Dining Under the Tent
Last night I had the opportunity to go behind the scenes at AmaLuna, the touring Cirque du Soleil show currently playing in Oaks, PA at the Greater Philadelphia Expo Center. I was given the unique opportunity to learn how the traveling show feeds its performers and crew of 120 people from over 27 different countries around the world. All sorts of questions came to mind, from how do you feed such a large group of people to what do acrobats eat to how do you feed people from such different culinary backgrounds?
To answer these questions I spoke with the AmaLuna’s head chef and kitchen manager Abdel Soriano and chef Jamie Francis. Both veterans of the show, they explained that they feed that many people from that many countries, using a traveling kitchen/dining rig that they move around on two trucks as they showed me around the professional kitchen housed under a canvas roof. Life under the tent must be arduous at times but I saw many amenities to make it comfortable, from potted plants on the tables to a lounge in the corner, air conditioning, a DIY espresso bar, a table of dried fruit, cereal, and other snacks, a funky paper straw dispenser, even bug zappers hung in the corners. Nothing however makes a place feel like home the way comfort food does. I came in minutes before the end of lunch, the marquee announcing the dishes, most of which were long gone: Veggie Rice, Fried Okra, Potato, Pakora curry, Chili Little Corn, Lintel Pahl, Malai Shrimp with Cashews, & Chili Chicken. Jamie explained the kitchen does a different regional theme for each meal. “Lunch was Indian, dinner is Russian, and tomorrow’s dinner is fish & chips", he said with smile. Jamie is English and fish & chips is his personal favorite. With so many countries, they explained “the food from home” seems to be a real comfort. “The Russians love Russian food. The Asians love Asian food…” Soriano told us. It makes sense that in such a globe-trotting and cosmopolitan environment, people would have a special place in their hearts for the food they love. That said, the troupe do try to sample the local fare wherever they go, (they got Geno’s cheesesteaks one night here in Philly). But for the most part, its the food from home that goes over with the greatest success.
The pragmatics of feeding a circus are no less interesting. “We go through 800 eggs a week”, Soriano explained. “[The performers] eat a lot of protein” he added. Four hundred pounds of Chicken, 300lbs of potatoes, and a varying assortment of vegetables, are consumed every week. They can’t bring the food with them as they travel, so they have to source locally. “The performers don’t like the processed stuff, so we make almost everything from scratch”, Soriano told me as I ate his pierogis, Russian crab salad, beef stroganoff, and borsht. The kitchen not only sources its ingredients locally but also most of its staff. Soriano explained that he has to hire locals for each place they go in advance and start the process of setting up long before they’ve even broken down after they wrap in their current location. Mami Ohki, AmaLuna’s publicist and my host on this trip, pointed out that they have eight days from the day they arrive to be set up for the premier performance. The kitchen naturally has to be ready early to feed the crew setting up the stage and other side tents and the performers when they resume rehearsing. Even during break-down, a camp-style kitchen and dining area must be arranged to feed everyone on the final days before the show hits the road.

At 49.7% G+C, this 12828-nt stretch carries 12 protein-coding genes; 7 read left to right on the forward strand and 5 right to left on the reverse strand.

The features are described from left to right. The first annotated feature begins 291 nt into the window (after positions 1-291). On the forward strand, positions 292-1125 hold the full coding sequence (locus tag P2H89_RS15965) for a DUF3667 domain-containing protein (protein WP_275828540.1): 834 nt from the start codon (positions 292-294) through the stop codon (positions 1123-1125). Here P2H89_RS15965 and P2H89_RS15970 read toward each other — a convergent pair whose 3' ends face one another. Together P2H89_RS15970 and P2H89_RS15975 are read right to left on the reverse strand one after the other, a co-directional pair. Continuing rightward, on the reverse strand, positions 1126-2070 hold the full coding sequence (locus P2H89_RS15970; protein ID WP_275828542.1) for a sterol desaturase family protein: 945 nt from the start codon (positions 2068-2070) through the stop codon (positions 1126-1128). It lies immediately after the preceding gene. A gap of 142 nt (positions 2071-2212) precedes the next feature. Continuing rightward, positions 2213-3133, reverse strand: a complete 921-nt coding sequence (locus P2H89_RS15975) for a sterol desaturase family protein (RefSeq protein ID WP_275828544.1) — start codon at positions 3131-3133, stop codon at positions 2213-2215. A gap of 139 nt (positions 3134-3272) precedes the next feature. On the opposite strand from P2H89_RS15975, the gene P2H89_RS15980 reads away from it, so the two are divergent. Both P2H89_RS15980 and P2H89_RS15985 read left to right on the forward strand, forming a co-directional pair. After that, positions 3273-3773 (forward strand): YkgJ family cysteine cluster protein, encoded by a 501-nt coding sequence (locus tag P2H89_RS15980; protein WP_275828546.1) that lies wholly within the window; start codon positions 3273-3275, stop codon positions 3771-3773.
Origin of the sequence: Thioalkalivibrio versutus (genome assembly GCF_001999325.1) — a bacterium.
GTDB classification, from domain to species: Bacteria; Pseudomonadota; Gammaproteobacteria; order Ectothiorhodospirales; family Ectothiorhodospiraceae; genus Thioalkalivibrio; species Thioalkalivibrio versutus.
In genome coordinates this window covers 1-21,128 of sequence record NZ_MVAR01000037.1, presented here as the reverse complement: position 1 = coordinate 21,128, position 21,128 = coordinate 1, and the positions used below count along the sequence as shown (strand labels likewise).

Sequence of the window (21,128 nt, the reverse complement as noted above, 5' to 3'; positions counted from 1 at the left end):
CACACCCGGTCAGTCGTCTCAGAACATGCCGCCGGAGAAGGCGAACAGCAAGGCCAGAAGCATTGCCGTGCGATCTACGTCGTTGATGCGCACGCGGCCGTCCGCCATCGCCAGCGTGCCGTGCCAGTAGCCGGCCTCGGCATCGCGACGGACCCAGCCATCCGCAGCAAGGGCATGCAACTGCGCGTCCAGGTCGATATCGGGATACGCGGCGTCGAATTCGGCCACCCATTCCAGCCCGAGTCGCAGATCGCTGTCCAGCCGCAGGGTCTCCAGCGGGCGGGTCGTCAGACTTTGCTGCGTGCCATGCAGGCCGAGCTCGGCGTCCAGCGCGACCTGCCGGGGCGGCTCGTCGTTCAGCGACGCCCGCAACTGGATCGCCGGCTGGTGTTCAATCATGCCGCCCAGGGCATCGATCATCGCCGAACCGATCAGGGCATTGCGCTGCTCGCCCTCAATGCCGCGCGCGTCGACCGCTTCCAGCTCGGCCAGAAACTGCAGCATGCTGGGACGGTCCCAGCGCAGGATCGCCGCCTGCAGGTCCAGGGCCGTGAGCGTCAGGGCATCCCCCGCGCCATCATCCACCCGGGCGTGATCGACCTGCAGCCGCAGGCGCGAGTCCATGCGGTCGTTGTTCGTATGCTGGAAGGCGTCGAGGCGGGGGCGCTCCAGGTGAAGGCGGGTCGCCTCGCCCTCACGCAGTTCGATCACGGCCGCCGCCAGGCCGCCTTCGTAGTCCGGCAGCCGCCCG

In additional to the struggle of breaking down after everyone else and setting up before everyone else, is the special premier dinner, a Cirque du Soleil tradition as Ohki explained it. The premier dinner is a special event, more prized by the performers and crew than even the popular Sunday brunch. The dinner is a signal that everything is going well in this new location, a celebration of togetherness in life that is ever changing. The crew and performers are tight knit despite the cosmopolitan nature of the troupe. The performers I saw come into the tent in full makeup wore pajamas or sweats, and were all visibly excited to eat. They would clap hands and whistle when perusing the hot food bar. None of the made-up performers licked their lips for fear of disrupting the delicate lines on their mouths. I asked Ohki how the performers eat in make-up, and she told me they eat very carefully and go to get touched up afterwards. I asked if the performers ate much before the show. Ohki replied that as rule they don’t, especially the aerial performers, who tend to eat like birds throughout the day with a large meal after the final show. As a result she added, “the kitchen must be open late into the night”.
Another tradition is the keeping of the yeast. Chef Jamie has a special sourdough starter that followed the Cirque troupe around for the last eight months. The bread starter is handled with concern during trips as performers and crew take care to ensure it is not lost. I got to try some of “Jamie’s sourdough”, a very sour mealy bread that may be the best bread I have tasted all year! You can see more of his bread at www.instagram.com/amaluna.kitchen.
Life under the big top is not easy but breaking bread together still seems like the fastest way to turn strangers into family.